Tuesday, 27 October 2015

Dating your art: How important is it?


I received a comment on one of my works the other day, saying how ‘brave’ I am to ‘deface’ my work with my name and date details I put on it. I was a bit taken aback, as it’s a habit I’ve been practising for years, way back to my child-hood, and probably stemming from my habit of journaling. My reply was tongue-in-cheek that I didn’t think ANY piece of art was so important that it couldn’t be ‘defaced’ by some writing, there’s nothing that’s been done that can’t be done again!

Then a couple of weeks ago I came upon this article at ArtBizBlog and I’ve never thought of it as such, but dating your work actually does make sense…

“Dating your artwork is critical if you’re interested in high-end galleries and museums. Curators are trained as art HISTORIANS. Strangely enough, historians like dates! They’re obsessive about dates!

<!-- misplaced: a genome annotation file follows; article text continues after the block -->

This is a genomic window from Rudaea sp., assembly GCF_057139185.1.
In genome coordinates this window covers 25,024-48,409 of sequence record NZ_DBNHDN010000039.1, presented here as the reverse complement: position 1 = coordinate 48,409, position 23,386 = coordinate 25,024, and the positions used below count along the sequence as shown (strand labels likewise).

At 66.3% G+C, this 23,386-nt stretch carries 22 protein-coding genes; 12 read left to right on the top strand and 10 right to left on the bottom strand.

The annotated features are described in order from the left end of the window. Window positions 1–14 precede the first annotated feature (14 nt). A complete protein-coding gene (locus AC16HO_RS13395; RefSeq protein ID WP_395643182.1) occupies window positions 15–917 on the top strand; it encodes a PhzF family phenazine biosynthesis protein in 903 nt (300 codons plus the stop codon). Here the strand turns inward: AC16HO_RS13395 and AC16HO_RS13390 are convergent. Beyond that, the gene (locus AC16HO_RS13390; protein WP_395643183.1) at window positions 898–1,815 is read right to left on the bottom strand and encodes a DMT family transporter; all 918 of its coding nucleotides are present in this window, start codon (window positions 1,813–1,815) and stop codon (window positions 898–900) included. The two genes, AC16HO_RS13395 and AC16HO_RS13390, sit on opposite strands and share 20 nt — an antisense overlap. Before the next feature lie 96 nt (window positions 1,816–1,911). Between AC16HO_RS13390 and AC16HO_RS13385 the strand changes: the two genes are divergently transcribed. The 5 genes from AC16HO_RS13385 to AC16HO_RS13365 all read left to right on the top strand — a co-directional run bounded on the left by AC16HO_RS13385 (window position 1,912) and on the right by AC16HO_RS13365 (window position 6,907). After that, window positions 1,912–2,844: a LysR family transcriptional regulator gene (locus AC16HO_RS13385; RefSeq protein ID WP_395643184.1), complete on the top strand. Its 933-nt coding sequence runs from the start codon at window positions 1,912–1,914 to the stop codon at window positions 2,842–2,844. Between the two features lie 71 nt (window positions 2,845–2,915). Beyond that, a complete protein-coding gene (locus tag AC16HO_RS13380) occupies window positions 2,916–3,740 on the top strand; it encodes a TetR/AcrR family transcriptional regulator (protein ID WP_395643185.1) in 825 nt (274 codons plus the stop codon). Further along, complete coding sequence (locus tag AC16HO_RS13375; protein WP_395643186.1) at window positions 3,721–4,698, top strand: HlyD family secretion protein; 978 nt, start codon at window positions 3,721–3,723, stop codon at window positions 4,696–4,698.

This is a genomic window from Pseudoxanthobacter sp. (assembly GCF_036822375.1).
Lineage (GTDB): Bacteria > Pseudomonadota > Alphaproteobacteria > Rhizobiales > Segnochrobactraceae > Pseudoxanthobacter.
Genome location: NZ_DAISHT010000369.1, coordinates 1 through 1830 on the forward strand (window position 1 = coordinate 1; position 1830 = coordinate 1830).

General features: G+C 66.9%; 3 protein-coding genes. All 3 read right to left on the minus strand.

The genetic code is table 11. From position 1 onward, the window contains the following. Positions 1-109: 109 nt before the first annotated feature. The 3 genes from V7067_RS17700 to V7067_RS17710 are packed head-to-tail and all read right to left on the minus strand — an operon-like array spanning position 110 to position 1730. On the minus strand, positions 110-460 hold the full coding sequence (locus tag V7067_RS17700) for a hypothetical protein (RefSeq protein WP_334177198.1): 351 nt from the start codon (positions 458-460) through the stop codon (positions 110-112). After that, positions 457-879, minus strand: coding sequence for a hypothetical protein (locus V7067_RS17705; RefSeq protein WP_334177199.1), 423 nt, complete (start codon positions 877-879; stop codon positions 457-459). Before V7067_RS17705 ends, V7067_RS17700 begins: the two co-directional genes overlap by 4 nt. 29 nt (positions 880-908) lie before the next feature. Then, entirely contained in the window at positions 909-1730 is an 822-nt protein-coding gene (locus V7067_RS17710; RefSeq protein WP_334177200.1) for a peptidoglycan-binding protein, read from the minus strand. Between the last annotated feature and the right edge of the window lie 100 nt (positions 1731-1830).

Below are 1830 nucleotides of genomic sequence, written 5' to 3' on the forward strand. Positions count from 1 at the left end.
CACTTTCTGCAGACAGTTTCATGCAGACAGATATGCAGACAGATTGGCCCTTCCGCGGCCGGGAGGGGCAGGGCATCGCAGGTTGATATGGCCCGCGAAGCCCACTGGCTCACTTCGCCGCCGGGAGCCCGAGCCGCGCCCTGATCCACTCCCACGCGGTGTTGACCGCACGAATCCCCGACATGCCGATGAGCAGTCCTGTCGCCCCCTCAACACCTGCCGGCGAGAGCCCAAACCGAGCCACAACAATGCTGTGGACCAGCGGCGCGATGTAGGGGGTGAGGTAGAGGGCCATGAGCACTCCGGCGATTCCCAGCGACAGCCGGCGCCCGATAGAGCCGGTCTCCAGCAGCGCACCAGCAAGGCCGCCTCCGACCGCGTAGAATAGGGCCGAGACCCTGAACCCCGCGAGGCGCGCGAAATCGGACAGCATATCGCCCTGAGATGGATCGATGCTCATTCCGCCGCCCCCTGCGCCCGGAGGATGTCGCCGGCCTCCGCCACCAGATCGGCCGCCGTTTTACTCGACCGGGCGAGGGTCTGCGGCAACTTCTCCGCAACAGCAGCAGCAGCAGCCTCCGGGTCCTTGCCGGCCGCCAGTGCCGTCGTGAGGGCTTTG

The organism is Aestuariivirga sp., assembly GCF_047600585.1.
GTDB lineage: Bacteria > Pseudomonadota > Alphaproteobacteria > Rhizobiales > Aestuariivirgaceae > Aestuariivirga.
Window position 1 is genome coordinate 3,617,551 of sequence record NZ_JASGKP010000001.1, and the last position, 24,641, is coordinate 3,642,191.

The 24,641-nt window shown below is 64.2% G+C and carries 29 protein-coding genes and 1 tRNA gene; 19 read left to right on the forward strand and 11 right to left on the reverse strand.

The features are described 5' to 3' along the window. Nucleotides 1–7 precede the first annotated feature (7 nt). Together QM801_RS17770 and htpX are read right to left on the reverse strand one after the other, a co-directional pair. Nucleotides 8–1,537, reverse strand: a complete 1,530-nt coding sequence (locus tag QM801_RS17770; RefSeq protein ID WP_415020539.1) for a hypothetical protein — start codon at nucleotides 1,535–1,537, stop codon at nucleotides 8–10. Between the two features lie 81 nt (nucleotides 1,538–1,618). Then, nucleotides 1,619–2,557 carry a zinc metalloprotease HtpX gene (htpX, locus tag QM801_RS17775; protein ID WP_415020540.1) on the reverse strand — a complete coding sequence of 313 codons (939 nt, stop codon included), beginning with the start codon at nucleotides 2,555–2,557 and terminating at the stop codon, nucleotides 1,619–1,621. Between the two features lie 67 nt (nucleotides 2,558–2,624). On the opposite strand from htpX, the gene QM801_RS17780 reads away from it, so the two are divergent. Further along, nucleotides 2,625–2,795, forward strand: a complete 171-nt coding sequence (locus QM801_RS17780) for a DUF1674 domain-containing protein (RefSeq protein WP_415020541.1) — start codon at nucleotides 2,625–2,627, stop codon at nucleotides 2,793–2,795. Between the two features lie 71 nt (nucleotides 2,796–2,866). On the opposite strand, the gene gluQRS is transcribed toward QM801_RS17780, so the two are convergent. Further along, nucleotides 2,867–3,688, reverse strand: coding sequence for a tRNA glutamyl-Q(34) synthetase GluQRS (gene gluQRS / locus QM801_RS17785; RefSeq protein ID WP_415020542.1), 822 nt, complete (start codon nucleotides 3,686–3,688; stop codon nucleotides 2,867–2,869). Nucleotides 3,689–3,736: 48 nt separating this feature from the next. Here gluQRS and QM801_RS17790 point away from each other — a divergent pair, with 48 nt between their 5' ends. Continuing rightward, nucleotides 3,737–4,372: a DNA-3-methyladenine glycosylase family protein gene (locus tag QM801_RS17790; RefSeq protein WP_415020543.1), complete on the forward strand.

Curators delve into the minutiae of an artist’s career. They build time-lines and think about where a specific work came in the artist’s oeuvre and what that means.

If you’d like to see a retrospective of your art some day, you’ll date your work (with the year of completion) and keep track of it in an inventory. In other words, don’t just date the physical object, but keep a record of it as well. If you inventory your artwork as it’s created, you’ll also have a record of the months and days. The latter isn’t as important, but it could end up being a bit of interesting data if you’re quite prolific. And if you feel like putting the exact date (February 11, 2009 or 2/11/09) on the work, that’s fine as well.

The date might not seem that important to you right now, but why risk it?  Plan for the future and the big dreams.

Picasso said, “I never do a painting like a work of art. It is always a search. I am always seeking and there is a logical connection throughout that search. This is why I number them. I number and date them. May be one day someone will thank me for it.”


What’s your view on this?

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